July 19, 2009

MATCHBOX Pizza Review - Bad Judgement

I recently went to Matchbox in Washington, DC to celebrate a successful theatre performance by my daughter. The experience was less then pleasant.

The story is almost incredulous. This is a tale of a waitress using very poor judgement to damage a long term relationship.

I have been transformed from a FAN of MATCHBOX to a unhappy customer.

713 H Street, NW
Washington, DC 20001

July 19, 2009

To: Ty Neal, Perry Smith
Andrew Kim, Chris Schaller
Fred Herrmann

Dear Sirs;

I have been a fan of Matchbox since you opened your DC location in 2002. I dine at your Chinatown location frequently and recently have added the new Capitol Hill site to my dining list.

My daughter was participating in the DC Fringe festival this past Saturday. After the play, we walked from the theatre to your Chinatown Location to celebrate a successful show. I brought seven people with me and planned on enjoying an early dinner in your upstairs dining room.

We were seated promptly and greeted by our waitress without delay. We were all in good spirits – hungry and looking forward to sharing a meal and celebrating a fabulous afternoon.

When I ordered a draft beer, our waitress requested my ID. How sweet I thought. I am rarely carded (I am 49), and was happy to pass my license over for review. After perusing my Maryland license, the waitress asked if there is anything other then beer I would like, as my license was expired and thereby invalid as identification.

I looked at my license, and she was correct – my license had expired in May. I was unaware and quite surprised it had expired. As a reasonably responsible, middle age man with kids, I am not one to push the limits of the law.

What DID surprise me was her refusal to serve me a beer. She went to great lengths to explain that she could be arrested for serving someone without proper ID. She went on to explain in a condescending manner why she was right to take this position. I was stunned.

What my entire group first thought was a joke had become an incident. She would NOT serve me a beer, but would allow one of my adult guests to order one on my behalf. I was incredibly embarrassed and frustrated with the lack of judgment she used to interact with our group.

What started as a fantastic afternoon with my children and friends had turned into a disappointing, frustrating and infuriating experience. We stayed at our table, but immediately her tip went from 20% to 15%. If it were not for my wife…she would have received ZERO from me.

I am a food and wine person that spends a great deal of time at restaurants. Your establishment has been one of my favorites for many years. It is a shame that one incident can change the perception of a customer from a fan, to a detractor.

As a salesperson I feel I owe it to the owners and management to bring this incident to light. I have always felt that good judgment is one of the most important skills a waitperson can have. While Nicole was very competent as a waitress, she was a failure as an ambassador of your brand.

I have attached a copy of my license, my itemized bill and for good measure my AARP card to validate my tale. I hope you can use this example to better train your staff and avoid future incidents. Pizza Paradiso, Two Amy’s and Comet will be happy with my $163 tab once a month.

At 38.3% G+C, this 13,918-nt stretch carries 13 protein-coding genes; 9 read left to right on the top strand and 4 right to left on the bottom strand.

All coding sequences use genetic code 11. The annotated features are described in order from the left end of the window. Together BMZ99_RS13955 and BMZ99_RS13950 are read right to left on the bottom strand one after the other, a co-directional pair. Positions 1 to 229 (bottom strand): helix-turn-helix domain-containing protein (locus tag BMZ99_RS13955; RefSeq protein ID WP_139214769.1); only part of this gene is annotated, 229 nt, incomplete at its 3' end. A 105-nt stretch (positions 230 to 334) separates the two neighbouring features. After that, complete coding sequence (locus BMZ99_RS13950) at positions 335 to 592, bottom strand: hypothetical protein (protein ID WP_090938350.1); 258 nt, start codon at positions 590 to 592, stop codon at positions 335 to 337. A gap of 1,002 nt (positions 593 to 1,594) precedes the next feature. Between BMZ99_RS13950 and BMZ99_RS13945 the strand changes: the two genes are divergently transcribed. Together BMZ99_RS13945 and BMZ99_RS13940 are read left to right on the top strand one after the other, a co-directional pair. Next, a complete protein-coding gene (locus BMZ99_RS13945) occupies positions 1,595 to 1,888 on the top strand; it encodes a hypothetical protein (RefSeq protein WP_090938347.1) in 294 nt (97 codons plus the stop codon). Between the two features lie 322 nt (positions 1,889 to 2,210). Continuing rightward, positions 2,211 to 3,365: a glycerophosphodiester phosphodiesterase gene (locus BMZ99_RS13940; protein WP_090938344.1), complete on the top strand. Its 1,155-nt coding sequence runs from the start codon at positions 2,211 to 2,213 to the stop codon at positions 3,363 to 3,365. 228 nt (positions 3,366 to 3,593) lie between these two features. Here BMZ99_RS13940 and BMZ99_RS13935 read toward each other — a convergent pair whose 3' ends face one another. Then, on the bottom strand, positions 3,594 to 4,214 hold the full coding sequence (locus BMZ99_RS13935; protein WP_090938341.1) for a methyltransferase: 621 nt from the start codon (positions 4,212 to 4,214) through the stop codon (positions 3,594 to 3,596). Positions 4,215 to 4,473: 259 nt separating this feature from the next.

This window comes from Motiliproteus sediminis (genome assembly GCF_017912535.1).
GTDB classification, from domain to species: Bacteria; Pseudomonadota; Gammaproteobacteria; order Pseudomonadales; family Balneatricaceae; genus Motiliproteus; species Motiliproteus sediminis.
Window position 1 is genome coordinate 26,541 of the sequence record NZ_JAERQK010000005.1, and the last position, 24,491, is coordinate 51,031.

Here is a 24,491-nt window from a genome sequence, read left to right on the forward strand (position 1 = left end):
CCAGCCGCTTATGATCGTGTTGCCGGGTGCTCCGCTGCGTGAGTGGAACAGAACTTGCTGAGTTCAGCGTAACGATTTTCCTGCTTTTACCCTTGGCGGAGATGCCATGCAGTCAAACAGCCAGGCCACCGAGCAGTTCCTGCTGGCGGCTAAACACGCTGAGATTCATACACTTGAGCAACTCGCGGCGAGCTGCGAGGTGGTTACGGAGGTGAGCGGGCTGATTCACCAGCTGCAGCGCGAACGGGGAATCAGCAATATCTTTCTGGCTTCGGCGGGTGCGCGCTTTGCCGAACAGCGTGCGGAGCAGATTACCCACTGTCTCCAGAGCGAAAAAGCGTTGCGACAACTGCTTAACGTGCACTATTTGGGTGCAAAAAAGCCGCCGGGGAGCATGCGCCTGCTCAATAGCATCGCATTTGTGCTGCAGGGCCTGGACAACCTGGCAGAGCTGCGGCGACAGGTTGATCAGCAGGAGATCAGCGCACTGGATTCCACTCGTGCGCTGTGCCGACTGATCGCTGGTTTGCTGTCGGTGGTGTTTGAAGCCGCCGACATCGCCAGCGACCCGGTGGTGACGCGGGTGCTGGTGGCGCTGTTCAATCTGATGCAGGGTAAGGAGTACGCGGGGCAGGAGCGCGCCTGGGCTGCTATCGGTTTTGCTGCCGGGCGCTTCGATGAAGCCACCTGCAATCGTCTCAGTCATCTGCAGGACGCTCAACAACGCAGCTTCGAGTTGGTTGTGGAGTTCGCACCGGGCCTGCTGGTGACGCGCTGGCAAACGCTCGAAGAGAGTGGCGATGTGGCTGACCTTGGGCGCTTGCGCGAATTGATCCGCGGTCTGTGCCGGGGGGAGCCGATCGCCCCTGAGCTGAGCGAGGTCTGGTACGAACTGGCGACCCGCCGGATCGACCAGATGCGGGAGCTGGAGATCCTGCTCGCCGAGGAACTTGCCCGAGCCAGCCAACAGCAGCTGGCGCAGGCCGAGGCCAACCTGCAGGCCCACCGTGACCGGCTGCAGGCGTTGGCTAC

Gerry Dunn


  1. I've been to Matchbox for lunch. I liked them a lot!

    She should've brought her manager over to play the bad cop. It would've protected her tip and taken the heat off her.

    I'll be interested to hear what management tells you!

    Tom Sakell :: harborsights.com

  2. I have never had a problem there, but this incident struck a raw nerve. Your comments on having management handle the situation was a good one. I too am interested to see how they handle the problem.

  3. Here is the response from Chris Shaller, the GM from Matchbox. I also had a phone message. Kudos to him and Matchbox for addressing the issue.

    From: Chris Schaller [mailto:chris.schaller@matchbox369.com]
    Sent: Monday, July 20, 2009 4:58 PM
    To: gerry@winegent.com
    Cc: Perry Smith
    Subject: We're Sorry!

    Dear Mr. Dunn,
    Thank you for taking the time to relay the details of your experience from Saturday evening. First and foremost, I'm sorry. I agree completely with you: some level of discretion needs to be available to take care of a guest and the least desired result is embarassing and or losing a guest through our inability to handle the situation properly.

    Nicole and I will sit down to review how the situation was handled and review possible more tactful or hospitable options for resolving similar issues. We have asked the servers to be "black-and-white" regarding the protection of our liquor license but managers always have the discretion to make educated decisions and, in this instance, I'm confident the involvement of a manager would have brought about a happier outcome for everyone.

    Again, I'm sincerely sorry for your experience. If you might give matchbox another try, I hope you might ask for me so I might apologize in person and get the first beer for you!

    Very sincerely,



Please enter comments here. Thank you.